I’d like to thank over 230 physicians and therapists who attended, and about 100 of you who return each and every year. This course almost seems like a small family at this point, and we greatly appreciate your support, enthusiasm, ad feedback each year. Dr Wilder, Eric, and myself wish you success in implementing these concepts with your patients and athletes!

 

a new way to train for running. Lava magazine and Linsey Corbin lead the way

Its not all blood, sweat, and grinding to the same ‘ol tune.

Lava magazine spoke to Linsey Corbin to discuss the innovative things we did together to rehab her injury and get her ready to run Kona. Yup, a 9 mile long run, plus some outside the box thinking = a 3:04 marathon at IM world championships.Check out the full article for the story by Lava. 

Training the old way is boring. Training the new way is faster (and fun!)

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Anatomy for Runners: Top 9 Thought Provoking Books of 2013

Its always nice to get a shout out. Steve Magness is one of the “better thinkers” in the world of running, coaching, and athlete performance, and I respect his opinion highly. Apparently, Steve is nice enough to respect mine as well, and named Anatomy for Runners as one if his “Top 9 Though Provoking Books of 2013″ – thanks Steve. If you live under a rock, and haven’t come across his amazing blog, I highly recommend checking it out: the Science of Running.

And while I’m at it, I’d like to say thanks to all of you who have purchased the book. I teach all over the country, and the number of clinicians and coaches who already have the book, and actually USE it daily on their teams and patients is, well, quite humbling. I know the little niche I operate in will never reach the status of the Harry Potter, but there are over 11,000 of you around the world reading this book over the past year. I hope its making you rethink the way you approach your training, and your patients, your teams, and ultimately producing better results. If you’d like to pick up a copy, click on the link on the right side of the page!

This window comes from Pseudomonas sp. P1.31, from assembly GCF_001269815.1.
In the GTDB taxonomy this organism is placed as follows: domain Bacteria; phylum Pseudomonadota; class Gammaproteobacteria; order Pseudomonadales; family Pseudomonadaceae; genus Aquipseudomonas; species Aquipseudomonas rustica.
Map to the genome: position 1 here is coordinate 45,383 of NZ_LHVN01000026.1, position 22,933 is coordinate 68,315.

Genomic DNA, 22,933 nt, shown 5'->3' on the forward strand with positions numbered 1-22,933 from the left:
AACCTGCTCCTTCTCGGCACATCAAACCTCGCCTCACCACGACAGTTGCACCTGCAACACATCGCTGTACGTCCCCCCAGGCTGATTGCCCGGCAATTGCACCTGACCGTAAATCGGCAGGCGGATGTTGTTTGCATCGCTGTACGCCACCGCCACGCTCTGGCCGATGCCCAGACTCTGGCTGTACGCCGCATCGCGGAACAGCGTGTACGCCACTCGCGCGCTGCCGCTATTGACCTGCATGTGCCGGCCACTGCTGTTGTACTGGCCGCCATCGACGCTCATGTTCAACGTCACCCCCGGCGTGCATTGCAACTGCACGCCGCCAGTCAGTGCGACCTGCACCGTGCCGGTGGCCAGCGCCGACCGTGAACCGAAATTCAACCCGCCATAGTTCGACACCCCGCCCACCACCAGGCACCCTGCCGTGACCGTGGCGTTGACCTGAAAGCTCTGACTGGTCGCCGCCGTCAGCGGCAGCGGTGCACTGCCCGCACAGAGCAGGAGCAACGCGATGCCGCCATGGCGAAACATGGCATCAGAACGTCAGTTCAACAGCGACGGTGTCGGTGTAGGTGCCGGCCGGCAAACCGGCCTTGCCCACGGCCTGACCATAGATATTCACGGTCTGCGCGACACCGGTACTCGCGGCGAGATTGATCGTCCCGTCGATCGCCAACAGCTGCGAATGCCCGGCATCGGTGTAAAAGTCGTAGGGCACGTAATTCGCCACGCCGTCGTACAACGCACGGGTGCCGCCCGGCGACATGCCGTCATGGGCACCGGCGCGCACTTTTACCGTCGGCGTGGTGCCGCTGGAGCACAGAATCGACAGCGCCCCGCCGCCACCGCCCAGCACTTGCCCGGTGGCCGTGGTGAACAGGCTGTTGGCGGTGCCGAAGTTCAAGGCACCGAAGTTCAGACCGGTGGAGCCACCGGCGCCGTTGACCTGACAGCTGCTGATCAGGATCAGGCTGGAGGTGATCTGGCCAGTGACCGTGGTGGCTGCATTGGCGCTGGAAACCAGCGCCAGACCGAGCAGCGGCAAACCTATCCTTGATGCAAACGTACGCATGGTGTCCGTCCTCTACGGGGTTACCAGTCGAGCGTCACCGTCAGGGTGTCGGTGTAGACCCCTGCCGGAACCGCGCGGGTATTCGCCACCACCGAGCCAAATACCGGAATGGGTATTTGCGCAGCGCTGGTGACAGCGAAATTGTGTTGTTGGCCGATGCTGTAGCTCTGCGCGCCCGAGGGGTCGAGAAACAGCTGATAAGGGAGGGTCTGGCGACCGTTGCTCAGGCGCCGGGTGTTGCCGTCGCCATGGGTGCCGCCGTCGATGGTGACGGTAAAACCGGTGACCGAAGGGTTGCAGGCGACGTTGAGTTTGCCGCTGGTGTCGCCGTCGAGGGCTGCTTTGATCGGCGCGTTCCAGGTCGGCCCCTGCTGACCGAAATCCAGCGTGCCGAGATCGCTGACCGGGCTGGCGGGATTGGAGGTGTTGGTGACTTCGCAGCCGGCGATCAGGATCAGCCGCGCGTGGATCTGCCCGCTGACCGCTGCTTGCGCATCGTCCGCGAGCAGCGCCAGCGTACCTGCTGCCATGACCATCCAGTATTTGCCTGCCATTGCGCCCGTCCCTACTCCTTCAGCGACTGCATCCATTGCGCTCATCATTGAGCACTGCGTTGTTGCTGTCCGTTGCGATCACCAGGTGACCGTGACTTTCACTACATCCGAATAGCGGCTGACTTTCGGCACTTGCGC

The work of a decade of my career, bound into the "take home version" for you.

The work of a decade of my career, bound into the “take home version” for you.

Brain Camps and Tri-camp: education for you and yours this new year

Happy NY! and with a new year, hopefully comes new stuff to put in your brain. Some of the knowledge below will help with your patients (talking to you MD’s and PT’s) , some will help your clients (hey coach!), and some is for you the athlete ( yup – come spoil yourself in a complete winter triathlon immersion camp here in Bend, OR). Together, we’ll discuss research and concepts that guide our thought process and training, do hands on assessments, drills, and interventions to help us all do what we do better.

Jan 16-17th
I’m headed back home to New Orleans to teach at the USA Triathlon Certification Course. If you are seeking to get certified as a Level 1 coach, or if you are a current USAT LEvel 1 coach and looking to get your Youth Coaching certification, follow this link for details. As a bonus, I’ll be offering a course on thursday the 16th on “Bike Fit for Performance” – of note, you can register for the Bike Fit talk even if you aren’t planning on going to the full Triathlon certification course. Click here for registration info on both.

Jan 25-26
Calling all Physicians, Therapists, and Athletic Trainers: Join us for the Health Running Course in beautiful and sunny Laguna Niguel, CA. Check out the link for an action packed weekend of peer-reviewed clinical knowledge and hands-on sessions designed to help you help your patients. At the end of the day, run along the cliffs and go for a surf. Not a bad place to be in January!

Jan 31st – Feb 2
Athletes, this one is for you. the REP Lab is hosting its first annual Winter Triathlon Skills Camp. We’ll talk shop, you’ll talk to professional triathletes, you’ll outline off-season conditioning plans and strength routines, do swimming form clinics, performance bike fits, and a 3D instrumented runing gait analysis. That’s right – a complete soup-to-nuts guided plan. Bring your 2014 goals, your gear, and a notepad, because we designed this camp to build a better you and a better season. NOW is the time of the year to make things better  - don’t wait until 2 weeks before your first race! More info in the link.

March 7th -8th